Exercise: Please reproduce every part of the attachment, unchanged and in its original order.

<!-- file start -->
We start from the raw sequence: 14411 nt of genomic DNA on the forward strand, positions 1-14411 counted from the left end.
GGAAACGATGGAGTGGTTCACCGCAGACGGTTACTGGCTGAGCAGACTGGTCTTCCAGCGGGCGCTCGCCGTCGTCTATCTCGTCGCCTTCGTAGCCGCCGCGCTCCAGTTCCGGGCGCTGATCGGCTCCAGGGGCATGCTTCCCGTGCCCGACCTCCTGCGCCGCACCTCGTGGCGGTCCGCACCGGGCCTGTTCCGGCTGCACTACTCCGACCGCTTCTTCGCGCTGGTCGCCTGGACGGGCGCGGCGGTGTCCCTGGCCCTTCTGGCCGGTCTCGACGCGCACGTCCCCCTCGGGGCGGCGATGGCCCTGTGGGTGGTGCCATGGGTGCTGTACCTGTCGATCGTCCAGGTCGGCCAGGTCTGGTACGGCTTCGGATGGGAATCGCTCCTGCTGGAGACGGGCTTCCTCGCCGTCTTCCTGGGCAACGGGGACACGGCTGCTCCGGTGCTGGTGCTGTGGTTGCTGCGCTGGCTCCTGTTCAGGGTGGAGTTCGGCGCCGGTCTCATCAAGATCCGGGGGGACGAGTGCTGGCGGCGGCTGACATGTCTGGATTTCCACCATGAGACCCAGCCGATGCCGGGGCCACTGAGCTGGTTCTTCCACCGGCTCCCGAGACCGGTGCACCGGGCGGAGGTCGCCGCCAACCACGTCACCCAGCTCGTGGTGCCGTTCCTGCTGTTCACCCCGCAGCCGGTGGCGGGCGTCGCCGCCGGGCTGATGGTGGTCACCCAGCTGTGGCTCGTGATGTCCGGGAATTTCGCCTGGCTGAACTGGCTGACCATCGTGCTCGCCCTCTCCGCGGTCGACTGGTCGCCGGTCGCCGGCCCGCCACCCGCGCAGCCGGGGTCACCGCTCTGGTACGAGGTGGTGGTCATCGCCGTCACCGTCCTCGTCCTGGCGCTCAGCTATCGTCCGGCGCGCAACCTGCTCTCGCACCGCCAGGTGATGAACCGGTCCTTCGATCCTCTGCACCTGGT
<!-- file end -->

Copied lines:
We start from the raw sequence: 14411 nt of genomic DNA on the forward strand, positions 1-14411 counted from the left end.
GGAAACGATGGAGTGGTTCACCGCAGACGGTTACTGGCTGAGCAGACTGGTCTTCCAGCGGGCGCTCGCCGTCGTCTATCTCGTCGCCTTCGTAGCCGCCGCGCTCCAGTTCCGGGCGCTGATCGGCTCCAGGGGCATGCTTCCCGTGCCCGACCTCCTGCGCCGCACCTCGTGGCGGTCCGCACCGGGCCTGTTCCGGCTGCACTACTCCGACCGCTTCTTCGCGCTGGTCGCCTGGACGGGCGCGGCGGTGTCCCTGGCCCTTCTGGCCGGTCTCGACGCGCACGTCCCCCTCGGGGCGGCGATGGCCCTGTGGGTGGTGCCATGGGTGCTGTACCTGTCGATCGTCCAGGTCGGCCAGGTCTGGTACGGCTTCGGATGGGAATCGCTCCTGCTGGAGACGGGCTTCCTCGCCGTCTTCCTGGGCAACGGGGACACGGCTGCTCCGGTGCTGGTGCTGTGGTTGCTGCGCTGGCTCCTGTTCAGGGTGGAGTTCGGCGCCGGTCTCATCAAGATCCGGGGGGACGAGTGCTGGCGGCGGCTGACATGTCTGGATTTCCACCATGAGACCCAGCCGATGCCGGGGCCACTGAGCTGGTTCTTCCACCGGCTCCCGAGACCGGTGCACCGGGCGGAGGTCGCCGCCAACCACGTCACCCAGCTCGTGGTGCCGTTCCTGCTGTTCACCCCGCAGCCGGTGGCGGGCGTCGCCGCCGGGCTGATGGTGGTCACCCAGCTGTGGCTCGTGATGTCCGGGAATTTCGCCTGGCTGAACTGGCTGACCATCGTGCTCGCCCTCTCCGCGGTCGACTGGTCGCCGGTCGCCGGCCCGCCACCCGCGCAGCCGGGGTCACCGCTCTGGTACGAGGTGGTGGTCATCGCCGTCACCGTCCTCGTCCTGGCGCTCAGCTATCGTCCGGCGCGCAACCTGCTCTCGCACCGCCAGGTGATGAACCGGTCCTTCGATCCTCTGCACCTGGT